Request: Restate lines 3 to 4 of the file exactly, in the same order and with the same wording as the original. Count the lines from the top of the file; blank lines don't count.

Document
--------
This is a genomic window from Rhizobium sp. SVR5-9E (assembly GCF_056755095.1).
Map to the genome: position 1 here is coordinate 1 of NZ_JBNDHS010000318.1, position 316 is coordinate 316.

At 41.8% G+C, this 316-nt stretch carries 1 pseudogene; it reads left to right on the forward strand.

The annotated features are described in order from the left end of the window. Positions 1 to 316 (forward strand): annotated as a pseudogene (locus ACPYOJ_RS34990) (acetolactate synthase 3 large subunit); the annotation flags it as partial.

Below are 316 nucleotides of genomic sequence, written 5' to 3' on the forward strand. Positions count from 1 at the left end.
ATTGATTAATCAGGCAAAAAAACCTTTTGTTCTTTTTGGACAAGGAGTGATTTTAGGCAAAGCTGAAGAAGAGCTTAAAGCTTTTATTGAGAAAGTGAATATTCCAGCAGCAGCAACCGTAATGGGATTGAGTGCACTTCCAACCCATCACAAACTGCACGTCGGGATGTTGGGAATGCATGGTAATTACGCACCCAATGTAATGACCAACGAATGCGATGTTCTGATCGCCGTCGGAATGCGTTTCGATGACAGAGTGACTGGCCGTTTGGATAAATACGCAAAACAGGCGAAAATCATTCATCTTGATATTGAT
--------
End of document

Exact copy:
At 41.8% G+C, this 316-nt stretch carries 1 pseudogene; it reads left to right on the forward strand.

The annotated features are described in order from the left end of the window. Positions 1 to 316 (forward strand): annotated as a pseudogene (locus ACPYOJ_RS34990) (acetolactate synthase 3 large subunit); the annotation flags it as partial.